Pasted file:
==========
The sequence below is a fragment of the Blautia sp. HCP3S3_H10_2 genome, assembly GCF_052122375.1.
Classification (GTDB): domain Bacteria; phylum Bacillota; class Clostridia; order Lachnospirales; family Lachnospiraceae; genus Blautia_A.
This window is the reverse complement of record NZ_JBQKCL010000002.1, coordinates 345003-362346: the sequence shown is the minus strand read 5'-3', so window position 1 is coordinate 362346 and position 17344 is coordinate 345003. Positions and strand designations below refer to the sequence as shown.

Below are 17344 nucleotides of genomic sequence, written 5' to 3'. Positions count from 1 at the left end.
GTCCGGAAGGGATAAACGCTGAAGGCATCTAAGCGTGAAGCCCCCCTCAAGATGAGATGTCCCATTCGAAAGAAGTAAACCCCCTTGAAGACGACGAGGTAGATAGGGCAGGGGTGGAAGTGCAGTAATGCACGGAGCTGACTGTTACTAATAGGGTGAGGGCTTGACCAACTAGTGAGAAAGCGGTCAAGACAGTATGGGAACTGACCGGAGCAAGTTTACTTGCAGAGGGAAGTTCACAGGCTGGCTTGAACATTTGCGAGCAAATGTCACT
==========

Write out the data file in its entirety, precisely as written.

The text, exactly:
The sequence below is a fragment of the Blautia sp. HCP3S3_H10_2 genome, assembly GCF_052122375.1.
Classification (GTDB): domain Bacteria; phylum Bacillota; class Clostridia; order Lachnospirales; family Lachnospiraceae; genus Blautia_A.
This window is the reverse complement of record NZ_JBQKCL010000002.1, coordinates 345003-362346: the sequence shown is the minus strand read 5'-3', so window position 1 is coordinate 362346 and position 17344 is coordinate 345003. Positions and strand designations below refer to the sequence as shown.

Below are 17344 nucleotides of genomic sequence, written 5' to 3'. Positions count from 1 at the left end.
GTCCGGAAGGGATAAACGCTGAAGGCATCTAAGCGTGAAGCCCCCCTCAAGATGAGATGTCCCATTCGAAAGAAGTAAACCCCCTTGAAGACGACGAGGTAGATAGGGCAGGGGTGGAAGTGCAGTAATGCACGGAGCTGACTGTTACTAATAGGGTGAGGGCTTGACCAACTAGTGAGAAAGCGGTCAAGACAGTATGGGAACTGACCGGAGCAAGTTTACTTGCAGAGGGAAGTTCACAGGCTGGCTTGAACATTTGCGAGCAAATGTCACT